"I set off on the school run an hour earlier than usual because I know it will take forever to get there. When I think back to how it was when Coral Island was here and how busy it used to be there is no comparison. Even the zoo at the top [Living Coasts] is empty and nothing is in its place.

"Paignton has a great big park for the kids but there is nothing here for kids."

Torquay harbourside roadworks
Torquay harbourside roadworks -Credit:DevonLive

As one trader puts it: "I guess it's a question of whether the pain will be worth it in the end. It is hard at the moment. Ultimately it will be a great space. There will be two lanes of traffic instead of four. It looks like it's going to be a worse year than last year in terms of trade. Ultimately we don't know how much of that is down to the roadworks and how much to the cost of living.

"I've been in business long enough to know that you have to stand on your own two feet. People complain when it is quiet but when it's busy they don't have time to think about the problems."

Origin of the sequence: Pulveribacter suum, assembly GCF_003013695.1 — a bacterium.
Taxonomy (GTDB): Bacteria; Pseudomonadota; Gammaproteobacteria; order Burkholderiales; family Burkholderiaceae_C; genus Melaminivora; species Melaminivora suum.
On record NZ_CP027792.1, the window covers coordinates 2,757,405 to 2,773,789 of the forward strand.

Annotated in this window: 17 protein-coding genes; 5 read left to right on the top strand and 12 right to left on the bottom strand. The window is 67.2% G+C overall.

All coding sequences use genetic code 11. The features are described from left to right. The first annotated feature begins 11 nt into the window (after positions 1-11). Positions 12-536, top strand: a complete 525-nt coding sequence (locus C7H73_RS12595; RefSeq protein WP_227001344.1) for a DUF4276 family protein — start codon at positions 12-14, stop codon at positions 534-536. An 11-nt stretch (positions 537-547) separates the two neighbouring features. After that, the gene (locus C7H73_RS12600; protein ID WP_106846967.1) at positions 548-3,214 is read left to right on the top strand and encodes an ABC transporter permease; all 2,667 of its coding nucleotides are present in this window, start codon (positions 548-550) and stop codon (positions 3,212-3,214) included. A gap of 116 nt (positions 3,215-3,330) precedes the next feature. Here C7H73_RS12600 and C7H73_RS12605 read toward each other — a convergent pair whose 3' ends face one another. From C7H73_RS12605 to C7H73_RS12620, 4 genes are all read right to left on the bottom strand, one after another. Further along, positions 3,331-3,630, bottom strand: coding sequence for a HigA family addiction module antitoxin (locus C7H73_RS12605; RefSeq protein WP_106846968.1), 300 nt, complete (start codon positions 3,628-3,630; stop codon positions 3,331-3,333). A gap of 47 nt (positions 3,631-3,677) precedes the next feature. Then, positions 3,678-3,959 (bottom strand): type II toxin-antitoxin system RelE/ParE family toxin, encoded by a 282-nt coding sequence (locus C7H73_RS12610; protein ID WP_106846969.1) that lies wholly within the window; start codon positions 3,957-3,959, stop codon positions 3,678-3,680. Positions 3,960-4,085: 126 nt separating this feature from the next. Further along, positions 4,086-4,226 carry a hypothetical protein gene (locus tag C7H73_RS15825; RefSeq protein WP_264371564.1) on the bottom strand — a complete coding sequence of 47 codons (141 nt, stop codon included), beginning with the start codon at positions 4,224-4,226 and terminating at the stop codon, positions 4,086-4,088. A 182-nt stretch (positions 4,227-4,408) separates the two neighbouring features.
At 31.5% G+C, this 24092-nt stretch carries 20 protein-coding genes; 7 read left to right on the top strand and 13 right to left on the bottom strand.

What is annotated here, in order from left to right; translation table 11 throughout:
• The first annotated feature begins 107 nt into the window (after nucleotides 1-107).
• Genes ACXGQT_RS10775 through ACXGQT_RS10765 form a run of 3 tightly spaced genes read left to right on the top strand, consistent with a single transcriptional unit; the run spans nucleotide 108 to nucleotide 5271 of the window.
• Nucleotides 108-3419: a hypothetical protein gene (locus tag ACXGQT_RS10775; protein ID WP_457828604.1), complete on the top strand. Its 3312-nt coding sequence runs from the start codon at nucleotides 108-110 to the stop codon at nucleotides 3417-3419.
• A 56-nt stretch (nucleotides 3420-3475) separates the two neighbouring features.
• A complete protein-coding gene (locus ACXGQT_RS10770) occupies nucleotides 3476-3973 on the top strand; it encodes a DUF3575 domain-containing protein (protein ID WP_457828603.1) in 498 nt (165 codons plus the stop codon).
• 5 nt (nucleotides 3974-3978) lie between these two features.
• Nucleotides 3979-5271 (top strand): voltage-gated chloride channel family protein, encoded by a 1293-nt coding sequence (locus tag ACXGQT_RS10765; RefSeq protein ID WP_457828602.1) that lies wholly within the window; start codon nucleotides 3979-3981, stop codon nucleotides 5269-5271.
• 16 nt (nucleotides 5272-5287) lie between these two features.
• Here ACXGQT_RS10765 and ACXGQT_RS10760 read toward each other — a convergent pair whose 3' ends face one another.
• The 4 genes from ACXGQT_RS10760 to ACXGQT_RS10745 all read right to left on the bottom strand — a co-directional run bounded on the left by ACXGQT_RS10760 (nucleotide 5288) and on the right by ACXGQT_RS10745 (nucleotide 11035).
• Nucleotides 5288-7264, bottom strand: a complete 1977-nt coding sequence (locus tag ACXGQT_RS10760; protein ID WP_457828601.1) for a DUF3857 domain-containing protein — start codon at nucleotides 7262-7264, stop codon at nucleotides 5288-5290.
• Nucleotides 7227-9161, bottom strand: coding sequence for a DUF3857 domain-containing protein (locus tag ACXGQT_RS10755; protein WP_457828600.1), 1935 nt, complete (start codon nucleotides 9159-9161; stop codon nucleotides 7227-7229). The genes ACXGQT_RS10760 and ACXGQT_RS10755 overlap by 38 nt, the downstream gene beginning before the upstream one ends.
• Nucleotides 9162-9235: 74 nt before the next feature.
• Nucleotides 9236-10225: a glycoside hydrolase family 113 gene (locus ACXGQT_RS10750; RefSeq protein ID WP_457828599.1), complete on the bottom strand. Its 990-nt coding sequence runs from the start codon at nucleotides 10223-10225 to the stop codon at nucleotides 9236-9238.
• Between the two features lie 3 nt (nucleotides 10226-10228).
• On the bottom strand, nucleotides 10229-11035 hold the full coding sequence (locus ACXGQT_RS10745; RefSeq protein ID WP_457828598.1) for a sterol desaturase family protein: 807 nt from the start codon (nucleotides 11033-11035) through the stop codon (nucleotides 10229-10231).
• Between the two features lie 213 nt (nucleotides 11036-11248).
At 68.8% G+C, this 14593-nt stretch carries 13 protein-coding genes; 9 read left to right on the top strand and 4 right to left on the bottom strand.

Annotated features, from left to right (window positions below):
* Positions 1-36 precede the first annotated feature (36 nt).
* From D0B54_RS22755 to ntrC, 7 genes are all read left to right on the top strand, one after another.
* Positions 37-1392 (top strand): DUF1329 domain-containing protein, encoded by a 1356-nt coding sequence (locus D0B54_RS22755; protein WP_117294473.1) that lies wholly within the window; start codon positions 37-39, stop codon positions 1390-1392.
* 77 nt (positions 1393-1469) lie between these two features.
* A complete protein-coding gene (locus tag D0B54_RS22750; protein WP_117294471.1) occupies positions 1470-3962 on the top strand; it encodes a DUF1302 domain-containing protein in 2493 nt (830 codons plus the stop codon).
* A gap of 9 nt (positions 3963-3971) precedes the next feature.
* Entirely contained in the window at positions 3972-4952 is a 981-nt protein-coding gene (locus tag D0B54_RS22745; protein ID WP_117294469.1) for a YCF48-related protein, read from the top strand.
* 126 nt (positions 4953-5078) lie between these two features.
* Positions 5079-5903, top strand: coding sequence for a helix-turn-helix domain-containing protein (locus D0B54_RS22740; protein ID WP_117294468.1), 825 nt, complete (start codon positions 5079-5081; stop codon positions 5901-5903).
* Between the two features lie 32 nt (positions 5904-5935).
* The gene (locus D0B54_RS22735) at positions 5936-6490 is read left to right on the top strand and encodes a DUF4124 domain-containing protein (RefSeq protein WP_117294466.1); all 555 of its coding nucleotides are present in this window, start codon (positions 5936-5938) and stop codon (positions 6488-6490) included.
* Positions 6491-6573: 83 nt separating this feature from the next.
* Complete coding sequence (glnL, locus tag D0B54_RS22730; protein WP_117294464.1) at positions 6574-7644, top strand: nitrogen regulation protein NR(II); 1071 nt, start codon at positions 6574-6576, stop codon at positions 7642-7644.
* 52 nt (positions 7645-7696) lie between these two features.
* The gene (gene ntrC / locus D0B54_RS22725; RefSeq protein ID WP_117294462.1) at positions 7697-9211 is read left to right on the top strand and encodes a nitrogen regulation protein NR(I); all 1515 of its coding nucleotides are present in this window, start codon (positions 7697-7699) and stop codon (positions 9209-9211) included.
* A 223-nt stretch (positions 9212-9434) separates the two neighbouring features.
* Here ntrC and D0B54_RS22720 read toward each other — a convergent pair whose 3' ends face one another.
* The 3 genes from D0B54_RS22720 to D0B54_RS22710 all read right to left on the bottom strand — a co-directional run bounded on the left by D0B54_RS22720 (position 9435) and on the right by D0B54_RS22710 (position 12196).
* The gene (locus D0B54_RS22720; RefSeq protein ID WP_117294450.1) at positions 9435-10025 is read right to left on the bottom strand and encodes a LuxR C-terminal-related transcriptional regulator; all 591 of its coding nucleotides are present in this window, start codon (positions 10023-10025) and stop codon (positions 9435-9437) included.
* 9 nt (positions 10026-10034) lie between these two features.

A spokesperson for Torbay Council said: "Our Strand (harbour) public realm project, which is being delivered using a share of £21.9million of Town Deal funding started in late 2023. Work on the project is due to be completed in the autumn. It will be a modern, pedestrian friendly space with new planting and seating and will offer a ‘plaza’ style feel, providing the perfect backdrop for other harbourside developments and investment opportunities.

"We continue to engage with harbourside businesses and traders and meet with them regularly to provide updates on the project. Changes have already been made to the remaining phases of the project to minimise the impact of the work, especially over the busy summer months.

"We have given reassurance that the Strand will be open to two-way traffic over the 6-week summer holiday.

"Throughout all phases of the project, car parks and businesses in and around the area remain open and accessible”.